We want students to arrive in the exam hall feeling confident, well rested and with plenty of energy and creativity to spare if they're going to succeed. Burning themselves out with revision isn't going to lead to them really demonstrating their true academic ability in the exam itself.
#5 You need to experiment to find out what works for you
Many students don't know what their revision rhythms are when they create their revision plans. This means the don't know how long they're sustainably able to concentrate for before they take a break, what times of day they're best able to engage with their revision and what their overall optimum work pattern looks like.
You need to be able to flex and adapt as you find out what works for you, rather than pre-programming exactly what your revision rhythm will be for weeks on end.
The consequences of failing revision plans
When students create revision plans in the old, traditional way the consequeneces are that:
- They become demoralised and demotivated after just a few short days. This happens when one or two topics take long than expected, throwing the whole plan off. Some students will give up at this stage, throwing their hands up in the air saying that revision doesn't work for them.
- If they persevere with their plan, they get burned out, bored and overwhelmed, believing it's the only way to reach their academic goals.
Clearly, neither of these outcomes are good for students.
How to make a successful revision plan
These are the steps to creating a successful revision plan:
1. Identify how you learn best.
There's no point in wasting precious revision time on techniques that don't work.
2. Prioritise revising the topics that will make the biggest difference to your overall grade
Many students will start at the beginning of their specification, exercise book or text book and revise in that order. This would make sense if you had all the time in the world, but with limited time available you need to focus on the topics and sub-topics that will make the biggest difference.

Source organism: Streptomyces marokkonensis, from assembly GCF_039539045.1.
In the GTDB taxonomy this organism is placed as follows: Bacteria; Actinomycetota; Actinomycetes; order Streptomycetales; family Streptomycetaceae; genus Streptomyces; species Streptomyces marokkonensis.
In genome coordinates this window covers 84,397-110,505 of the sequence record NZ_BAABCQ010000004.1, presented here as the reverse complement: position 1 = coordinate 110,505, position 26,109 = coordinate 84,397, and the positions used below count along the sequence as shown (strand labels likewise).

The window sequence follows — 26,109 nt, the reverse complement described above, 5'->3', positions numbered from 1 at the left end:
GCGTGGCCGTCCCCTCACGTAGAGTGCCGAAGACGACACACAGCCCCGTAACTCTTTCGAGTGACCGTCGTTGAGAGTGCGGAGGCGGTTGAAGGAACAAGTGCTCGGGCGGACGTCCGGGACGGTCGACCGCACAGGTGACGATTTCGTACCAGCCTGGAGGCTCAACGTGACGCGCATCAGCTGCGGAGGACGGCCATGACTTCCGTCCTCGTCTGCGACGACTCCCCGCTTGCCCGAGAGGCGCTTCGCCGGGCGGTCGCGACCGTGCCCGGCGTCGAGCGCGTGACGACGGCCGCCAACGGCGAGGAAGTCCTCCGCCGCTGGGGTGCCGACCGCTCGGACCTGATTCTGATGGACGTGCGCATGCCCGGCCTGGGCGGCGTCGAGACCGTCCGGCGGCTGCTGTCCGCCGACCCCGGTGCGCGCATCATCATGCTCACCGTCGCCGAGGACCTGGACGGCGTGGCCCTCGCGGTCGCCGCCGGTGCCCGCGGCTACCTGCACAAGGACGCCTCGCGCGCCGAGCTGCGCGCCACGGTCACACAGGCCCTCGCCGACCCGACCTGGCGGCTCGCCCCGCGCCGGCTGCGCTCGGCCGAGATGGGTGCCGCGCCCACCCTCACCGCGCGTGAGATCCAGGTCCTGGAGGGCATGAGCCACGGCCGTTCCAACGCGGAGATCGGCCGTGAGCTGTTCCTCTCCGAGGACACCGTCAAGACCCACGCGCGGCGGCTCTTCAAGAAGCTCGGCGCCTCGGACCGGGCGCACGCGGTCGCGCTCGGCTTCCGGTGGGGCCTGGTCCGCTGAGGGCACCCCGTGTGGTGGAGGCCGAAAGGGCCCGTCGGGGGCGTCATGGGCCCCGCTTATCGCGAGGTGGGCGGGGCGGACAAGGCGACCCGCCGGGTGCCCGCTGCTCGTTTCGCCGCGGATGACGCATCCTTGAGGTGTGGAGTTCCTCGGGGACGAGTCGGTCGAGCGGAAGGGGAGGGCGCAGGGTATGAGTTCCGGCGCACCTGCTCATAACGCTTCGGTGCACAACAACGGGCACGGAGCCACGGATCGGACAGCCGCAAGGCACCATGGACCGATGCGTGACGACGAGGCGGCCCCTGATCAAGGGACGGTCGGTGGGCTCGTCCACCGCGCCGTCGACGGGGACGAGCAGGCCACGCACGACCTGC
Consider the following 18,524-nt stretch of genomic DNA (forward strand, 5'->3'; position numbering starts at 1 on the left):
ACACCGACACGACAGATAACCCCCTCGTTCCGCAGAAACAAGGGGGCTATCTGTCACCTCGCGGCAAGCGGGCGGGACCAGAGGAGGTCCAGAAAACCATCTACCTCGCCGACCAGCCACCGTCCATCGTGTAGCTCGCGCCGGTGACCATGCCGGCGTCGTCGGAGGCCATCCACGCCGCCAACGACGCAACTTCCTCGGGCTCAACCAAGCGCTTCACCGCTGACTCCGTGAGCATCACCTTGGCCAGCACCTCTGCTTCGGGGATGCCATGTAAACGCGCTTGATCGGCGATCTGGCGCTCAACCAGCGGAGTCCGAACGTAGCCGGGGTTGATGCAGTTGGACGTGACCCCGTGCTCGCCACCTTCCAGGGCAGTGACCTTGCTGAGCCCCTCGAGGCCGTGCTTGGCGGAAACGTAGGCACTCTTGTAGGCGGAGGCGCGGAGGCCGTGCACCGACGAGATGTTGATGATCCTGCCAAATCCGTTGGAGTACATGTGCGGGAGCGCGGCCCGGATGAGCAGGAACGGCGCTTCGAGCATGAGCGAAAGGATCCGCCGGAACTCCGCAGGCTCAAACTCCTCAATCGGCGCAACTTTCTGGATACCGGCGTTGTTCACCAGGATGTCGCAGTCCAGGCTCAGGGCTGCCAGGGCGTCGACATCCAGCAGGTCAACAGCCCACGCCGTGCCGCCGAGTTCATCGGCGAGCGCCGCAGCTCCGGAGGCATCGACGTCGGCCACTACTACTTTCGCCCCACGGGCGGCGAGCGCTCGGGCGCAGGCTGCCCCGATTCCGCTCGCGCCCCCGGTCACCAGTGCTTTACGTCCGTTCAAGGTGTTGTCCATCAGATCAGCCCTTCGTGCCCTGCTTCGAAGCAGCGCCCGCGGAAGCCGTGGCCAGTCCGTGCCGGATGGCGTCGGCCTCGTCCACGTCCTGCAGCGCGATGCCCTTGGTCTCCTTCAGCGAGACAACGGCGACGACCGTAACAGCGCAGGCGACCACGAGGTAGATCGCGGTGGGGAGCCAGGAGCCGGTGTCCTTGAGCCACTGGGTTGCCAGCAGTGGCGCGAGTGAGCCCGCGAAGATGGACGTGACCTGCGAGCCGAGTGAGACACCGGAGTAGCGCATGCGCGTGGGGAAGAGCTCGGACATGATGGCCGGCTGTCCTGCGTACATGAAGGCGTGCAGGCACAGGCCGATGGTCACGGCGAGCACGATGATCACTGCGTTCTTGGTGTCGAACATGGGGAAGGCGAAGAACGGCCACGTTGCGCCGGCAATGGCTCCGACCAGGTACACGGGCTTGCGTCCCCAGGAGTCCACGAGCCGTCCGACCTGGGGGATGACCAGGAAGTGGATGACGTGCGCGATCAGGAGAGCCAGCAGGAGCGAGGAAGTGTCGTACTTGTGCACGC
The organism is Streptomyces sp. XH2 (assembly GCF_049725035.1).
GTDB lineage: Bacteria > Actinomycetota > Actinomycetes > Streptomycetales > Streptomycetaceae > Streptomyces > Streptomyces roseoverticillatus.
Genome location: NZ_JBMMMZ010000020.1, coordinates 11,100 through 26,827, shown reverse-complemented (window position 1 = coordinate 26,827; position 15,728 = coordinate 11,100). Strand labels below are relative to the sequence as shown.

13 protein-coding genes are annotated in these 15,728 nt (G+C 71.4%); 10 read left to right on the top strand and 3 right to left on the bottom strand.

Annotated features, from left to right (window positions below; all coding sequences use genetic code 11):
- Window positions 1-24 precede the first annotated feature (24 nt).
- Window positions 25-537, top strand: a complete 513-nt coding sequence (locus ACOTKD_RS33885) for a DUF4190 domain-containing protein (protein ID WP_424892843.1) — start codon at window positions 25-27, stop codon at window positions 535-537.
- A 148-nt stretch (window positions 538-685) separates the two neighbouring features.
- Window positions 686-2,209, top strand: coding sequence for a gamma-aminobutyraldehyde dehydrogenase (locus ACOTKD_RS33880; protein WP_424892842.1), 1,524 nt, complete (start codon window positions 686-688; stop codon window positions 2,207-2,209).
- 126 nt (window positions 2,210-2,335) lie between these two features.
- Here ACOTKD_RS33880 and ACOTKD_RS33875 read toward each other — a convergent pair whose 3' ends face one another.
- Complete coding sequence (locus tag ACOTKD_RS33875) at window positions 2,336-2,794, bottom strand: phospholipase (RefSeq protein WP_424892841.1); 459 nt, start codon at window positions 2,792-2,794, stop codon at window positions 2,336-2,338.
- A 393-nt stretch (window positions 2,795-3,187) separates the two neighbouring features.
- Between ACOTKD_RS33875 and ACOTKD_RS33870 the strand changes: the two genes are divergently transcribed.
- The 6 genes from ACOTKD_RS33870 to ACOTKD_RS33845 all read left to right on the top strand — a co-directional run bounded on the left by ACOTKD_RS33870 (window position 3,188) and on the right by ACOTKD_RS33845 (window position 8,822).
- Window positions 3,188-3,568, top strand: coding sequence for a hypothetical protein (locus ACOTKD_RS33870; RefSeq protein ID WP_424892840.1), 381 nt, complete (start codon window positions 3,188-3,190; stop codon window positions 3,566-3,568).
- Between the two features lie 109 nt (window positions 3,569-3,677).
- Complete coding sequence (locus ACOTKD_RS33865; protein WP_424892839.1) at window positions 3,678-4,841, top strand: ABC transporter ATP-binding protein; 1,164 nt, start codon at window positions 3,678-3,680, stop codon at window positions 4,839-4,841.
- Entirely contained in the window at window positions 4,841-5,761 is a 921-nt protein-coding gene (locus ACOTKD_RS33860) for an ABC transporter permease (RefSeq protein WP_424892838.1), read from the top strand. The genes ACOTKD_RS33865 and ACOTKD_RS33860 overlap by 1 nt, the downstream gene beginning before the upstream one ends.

3. Plan times to focus on subjects, not topics
If you have allocated time slots for a subject e.g. geography, rather than a topic e.g. landforms in the upper course of the river, it doesn't matter nearly so much if your topic takes more (or less) time than you originally planned. Just do what you can for that subject in that time and move on to the next topic in your next revision session for this topic.
4. Be realistic about how much you can do
Don't overburden your revision plan. If you're revising in the right ways, revision can be incredibly efficient. You also need to give yourself some wriggle room so that if something comes up, you're ill or you just have an off day it's not a disaster.
Make a successful revision plan
Now, it's over to you. Take on board the advice I've given about how to make successful revision plans, or come to my Revision Kickstarter workshop where I'll walk you through creating a personalised and sustainable revision plan that works for you.
The Revision Kickstarter is a live, interactive workshop on Zoom. You'll walk away with your very own revision plan that actually works and keeps you motivated to keep revising in the long term.